Ireland's tourism figures have risen over the last year.
Ireland's Central Statistics Office recently announced that in the first 6 months of 2011, almost 3 million visitors arrived through Irish airports and ports. This is an increase from 2.6 million in 2010, confirming 'a more positive picture overall than this time last year'
When they left Ireland in 1691, Patrick Sarsfield and his followers took the name 'Wild Geese' - as a reminder of their homeland. They one day hoped to return to Ireland, just as wild geese do. But many of them - including Sarsfield - would not see Ireland again. Instead, they settled in communities all over the world. These recent figures are a reminder of this and it is touching to see the hopes and dreams of The Wild Geese®
are still alive - people are still 'returning home to Ireland'.
|The Rock of Cashel, in South Tipperary
Although 2010 was plagued by the closure of European airspace as a result of the Icelandic volcano, Ireland has hosted some very important visits this year - from Barack Obama and Queen Elizabeth II - each of which attracted a global audience, and have resulted in a rise in tourism.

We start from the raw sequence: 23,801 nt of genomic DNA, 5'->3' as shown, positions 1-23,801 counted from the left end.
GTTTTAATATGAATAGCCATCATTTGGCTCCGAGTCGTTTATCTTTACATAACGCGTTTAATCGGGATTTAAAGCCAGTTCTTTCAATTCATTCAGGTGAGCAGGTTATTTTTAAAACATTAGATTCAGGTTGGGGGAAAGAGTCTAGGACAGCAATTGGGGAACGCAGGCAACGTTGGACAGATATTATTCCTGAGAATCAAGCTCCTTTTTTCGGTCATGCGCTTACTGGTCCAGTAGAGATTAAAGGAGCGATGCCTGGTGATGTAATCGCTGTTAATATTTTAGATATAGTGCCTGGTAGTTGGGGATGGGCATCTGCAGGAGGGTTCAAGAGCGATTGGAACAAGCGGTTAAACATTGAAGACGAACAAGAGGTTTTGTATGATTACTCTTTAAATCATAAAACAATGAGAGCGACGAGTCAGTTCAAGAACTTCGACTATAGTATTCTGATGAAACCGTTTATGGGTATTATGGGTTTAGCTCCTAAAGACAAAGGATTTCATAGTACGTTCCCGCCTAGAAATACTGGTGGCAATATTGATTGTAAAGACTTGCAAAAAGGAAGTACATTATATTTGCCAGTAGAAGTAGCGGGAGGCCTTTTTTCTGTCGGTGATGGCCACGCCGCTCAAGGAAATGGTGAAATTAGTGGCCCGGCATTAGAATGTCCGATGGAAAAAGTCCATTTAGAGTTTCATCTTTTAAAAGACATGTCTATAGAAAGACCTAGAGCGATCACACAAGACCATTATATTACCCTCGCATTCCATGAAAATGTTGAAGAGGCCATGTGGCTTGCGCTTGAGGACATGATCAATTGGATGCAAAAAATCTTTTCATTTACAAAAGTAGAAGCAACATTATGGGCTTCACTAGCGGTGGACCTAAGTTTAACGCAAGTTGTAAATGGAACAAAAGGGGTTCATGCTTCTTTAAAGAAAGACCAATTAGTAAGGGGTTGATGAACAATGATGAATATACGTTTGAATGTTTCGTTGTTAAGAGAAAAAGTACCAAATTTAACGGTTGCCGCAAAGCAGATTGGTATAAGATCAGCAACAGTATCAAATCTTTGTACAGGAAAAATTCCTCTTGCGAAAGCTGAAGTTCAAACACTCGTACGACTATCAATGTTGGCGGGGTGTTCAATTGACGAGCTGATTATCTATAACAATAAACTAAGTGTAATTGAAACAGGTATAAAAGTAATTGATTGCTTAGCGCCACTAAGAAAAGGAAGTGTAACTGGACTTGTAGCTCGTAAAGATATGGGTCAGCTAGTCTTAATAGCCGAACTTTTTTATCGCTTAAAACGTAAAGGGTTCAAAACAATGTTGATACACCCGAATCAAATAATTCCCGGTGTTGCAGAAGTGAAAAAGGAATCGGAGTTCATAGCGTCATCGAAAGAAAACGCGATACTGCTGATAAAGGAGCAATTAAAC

The recent figures have also solidified the relationship between Ireland and the US. Visitors from the United States have increased by 17% with 462, 400 more visitors in the first half of this year
During his visit in May, US President Barack Obama spoke about the bond between the US and the country of his ancestry:
'This little country that inspires the biggest triumphs - - in America and Ireland alike - - are still to come'
With Ireland's tourism industry facing a new prosperity, there have been discussions to open up new routes to Ireland from the US, making it easier for people on the West Coast to visit the home of their ancestors.
- Irish Central